# Difference between revisions of "Closed Form Precision"

Measuring Precision showed how a single parameter σ characterizes the precision of a shooting system.

Rayleigh distribution of shots given σ

This σ is the parameter for the Rayleigh distribution with probability density function $$\frac{x}{\sigma^2}e^{-x^2/2\sigma^2}$$. The associated Cumulative Distribution Function gives us the probability that a shot falls within a given radius of the center: $Pr(r \leq \alpha) = 1 - e^{-\alpha^2 / 2 \sigma}$ Therefore, we expect 39% of shots to fall within a circle of radius σ, 86% within , and 99% within .

Using the characteristics of the Rayleigh distribution we can immediately compute the three most useful precision measures:

Radial Standard Deviation $$RSD = \sigma \sqrt{2}$$. The expected sample RSD of a group of size n is $RSD_n = \sigma \sqrt{\frac{2}{c_{G}(n)}} \approx \sigma \sqrt{2 - \frac{1}{2n} - \frac{7}{16n^2} - \frac{19}{64n^3}}$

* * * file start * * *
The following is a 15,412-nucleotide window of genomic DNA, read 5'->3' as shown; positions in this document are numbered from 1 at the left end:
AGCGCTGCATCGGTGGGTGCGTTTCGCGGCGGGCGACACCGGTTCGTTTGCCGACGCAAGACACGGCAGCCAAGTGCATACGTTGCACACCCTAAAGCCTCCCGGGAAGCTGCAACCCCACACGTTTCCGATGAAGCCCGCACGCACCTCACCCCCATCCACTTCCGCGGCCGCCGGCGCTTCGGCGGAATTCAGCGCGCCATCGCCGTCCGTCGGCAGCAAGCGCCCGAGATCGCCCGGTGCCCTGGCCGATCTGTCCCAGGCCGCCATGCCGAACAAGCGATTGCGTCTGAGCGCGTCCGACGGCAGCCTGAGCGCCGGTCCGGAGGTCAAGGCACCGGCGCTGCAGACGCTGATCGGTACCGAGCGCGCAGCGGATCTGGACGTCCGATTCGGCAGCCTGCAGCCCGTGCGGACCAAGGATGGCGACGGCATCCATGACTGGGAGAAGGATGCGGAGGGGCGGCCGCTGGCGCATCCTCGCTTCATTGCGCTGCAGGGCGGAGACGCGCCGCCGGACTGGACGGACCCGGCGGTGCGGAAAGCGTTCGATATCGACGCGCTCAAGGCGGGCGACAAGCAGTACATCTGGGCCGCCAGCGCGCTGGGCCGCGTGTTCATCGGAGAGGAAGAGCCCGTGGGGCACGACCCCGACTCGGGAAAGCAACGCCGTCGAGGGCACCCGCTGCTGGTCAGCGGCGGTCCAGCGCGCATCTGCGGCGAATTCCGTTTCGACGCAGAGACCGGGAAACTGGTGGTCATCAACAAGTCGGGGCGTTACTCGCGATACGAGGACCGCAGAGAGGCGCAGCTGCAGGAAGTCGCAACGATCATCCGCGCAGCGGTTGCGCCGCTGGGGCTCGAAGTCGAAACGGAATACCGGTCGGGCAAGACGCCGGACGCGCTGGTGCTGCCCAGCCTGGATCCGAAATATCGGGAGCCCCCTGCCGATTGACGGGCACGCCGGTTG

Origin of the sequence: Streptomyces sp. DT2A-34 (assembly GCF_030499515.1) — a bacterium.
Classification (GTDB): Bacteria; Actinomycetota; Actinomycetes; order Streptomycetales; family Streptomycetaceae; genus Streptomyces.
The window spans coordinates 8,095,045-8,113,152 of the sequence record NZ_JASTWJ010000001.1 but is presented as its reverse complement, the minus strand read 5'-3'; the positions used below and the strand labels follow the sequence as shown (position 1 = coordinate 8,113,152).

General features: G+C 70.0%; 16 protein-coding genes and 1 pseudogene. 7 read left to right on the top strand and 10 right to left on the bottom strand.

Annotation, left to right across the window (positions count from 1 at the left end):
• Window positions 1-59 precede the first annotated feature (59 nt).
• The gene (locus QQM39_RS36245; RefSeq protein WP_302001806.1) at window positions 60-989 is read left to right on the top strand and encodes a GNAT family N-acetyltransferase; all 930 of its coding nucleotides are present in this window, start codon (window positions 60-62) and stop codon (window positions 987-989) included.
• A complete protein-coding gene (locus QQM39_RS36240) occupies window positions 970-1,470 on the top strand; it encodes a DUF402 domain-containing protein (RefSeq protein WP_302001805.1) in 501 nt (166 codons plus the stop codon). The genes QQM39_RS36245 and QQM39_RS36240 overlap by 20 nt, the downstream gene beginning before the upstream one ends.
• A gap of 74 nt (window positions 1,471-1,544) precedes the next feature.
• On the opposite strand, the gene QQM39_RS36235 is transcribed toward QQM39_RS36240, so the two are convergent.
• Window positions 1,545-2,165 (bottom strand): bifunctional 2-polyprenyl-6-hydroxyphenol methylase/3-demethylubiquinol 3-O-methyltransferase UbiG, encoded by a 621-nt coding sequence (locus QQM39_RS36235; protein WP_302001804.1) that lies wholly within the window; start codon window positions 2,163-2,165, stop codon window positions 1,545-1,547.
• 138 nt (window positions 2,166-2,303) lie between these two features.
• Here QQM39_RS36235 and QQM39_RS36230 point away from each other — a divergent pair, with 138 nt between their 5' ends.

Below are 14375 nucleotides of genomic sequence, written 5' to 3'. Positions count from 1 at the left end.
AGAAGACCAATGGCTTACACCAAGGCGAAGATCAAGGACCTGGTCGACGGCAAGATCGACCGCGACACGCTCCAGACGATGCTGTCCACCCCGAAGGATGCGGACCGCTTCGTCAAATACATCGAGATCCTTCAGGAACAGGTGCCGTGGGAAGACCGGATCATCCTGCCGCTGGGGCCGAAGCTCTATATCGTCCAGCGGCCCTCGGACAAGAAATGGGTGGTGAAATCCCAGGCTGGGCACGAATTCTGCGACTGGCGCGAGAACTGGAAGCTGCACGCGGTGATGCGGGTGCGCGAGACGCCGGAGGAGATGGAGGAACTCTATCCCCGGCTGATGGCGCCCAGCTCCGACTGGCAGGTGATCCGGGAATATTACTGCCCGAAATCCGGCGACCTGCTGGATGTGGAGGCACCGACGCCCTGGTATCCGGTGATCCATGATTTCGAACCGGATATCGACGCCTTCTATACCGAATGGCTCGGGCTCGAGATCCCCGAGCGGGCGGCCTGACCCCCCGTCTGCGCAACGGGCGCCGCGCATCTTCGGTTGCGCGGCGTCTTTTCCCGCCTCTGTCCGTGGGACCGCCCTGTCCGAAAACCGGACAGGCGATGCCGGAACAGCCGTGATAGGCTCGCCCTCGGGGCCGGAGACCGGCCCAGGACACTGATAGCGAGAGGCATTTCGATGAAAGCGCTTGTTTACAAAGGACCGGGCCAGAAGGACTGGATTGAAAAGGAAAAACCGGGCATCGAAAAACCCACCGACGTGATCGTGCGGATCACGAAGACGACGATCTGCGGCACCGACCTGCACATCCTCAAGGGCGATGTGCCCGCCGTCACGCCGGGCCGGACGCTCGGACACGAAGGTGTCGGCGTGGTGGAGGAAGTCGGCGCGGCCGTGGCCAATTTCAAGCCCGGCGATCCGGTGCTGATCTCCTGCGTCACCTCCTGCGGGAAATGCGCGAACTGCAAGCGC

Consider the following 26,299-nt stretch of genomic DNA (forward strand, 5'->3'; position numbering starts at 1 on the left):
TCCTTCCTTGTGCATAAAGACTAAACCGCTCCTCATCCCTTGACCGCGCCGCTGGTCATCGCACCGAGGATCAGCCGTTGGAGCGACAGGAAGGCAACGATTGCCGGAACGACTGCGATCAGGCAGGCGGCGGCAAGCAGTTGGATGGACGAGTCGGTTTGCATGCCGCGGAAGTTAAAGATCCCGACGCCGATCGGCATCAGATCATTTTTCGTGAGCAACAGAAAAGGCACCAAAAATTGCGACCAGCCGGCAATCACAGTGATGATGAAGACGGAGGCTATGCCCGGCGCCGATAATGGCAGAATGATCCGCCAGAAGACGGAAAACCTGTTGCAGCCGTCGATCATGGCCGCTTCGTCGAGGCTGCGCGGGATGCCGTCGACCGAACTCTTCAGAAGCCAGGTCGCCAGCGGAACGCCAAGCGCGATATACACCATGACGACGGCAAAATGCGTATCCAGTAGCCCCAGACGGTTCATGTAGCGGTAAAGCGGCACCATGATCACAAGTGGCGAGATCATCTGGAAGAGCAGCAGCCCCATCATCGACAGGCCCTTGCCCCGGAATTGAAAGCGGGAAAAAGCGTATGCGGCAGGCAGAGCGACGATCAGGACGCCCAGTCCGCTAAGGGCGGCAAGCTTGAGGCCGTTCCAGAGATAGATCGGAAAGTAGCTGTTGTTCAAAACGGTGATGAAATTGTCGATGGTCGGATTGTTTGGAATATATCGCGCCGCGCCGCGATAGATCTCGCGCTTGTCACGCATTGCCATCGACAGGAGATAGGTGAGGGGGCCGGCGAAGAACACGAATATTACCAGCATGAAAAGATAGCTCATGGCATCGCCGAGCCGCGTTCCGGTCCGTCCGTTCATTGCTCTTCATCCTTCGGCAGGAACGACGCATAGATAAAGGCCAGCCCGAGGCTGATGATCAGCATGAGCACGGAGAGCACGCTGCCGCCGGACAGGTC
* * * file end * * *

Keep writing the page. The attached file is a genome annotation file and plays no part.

Mean Radius $$MR = \sigma \sqrt{\frac{\pi}{2}}$$. The expected sample MR of a group of size n is $MR_n = \sigma \sqrt{\frac{\pi}{2 c_{B}(n)}}\ = \sigma \sqrt{\frac{\pi (n - 1)}{2 n}}$

Circular Error Probable $$CEP = \sigma \sqrt{\ln(4)}$$. The expected sample CEP of a group of size n is $CEP_n = \sigma \frac{\sqrt{\ln(4)}}{c_{G}(n) c_{R}(n)}$

The three measures that vary with n are range statistics without convenient functional forms. However both the mean and standard deviation of their expected value scales with σ, so it is sufficient to calculate them once for σ = 1 and multiply the resulting values by the actual σ. Media:Sigma1ShotStatistics.ods contains those values for n up to 100.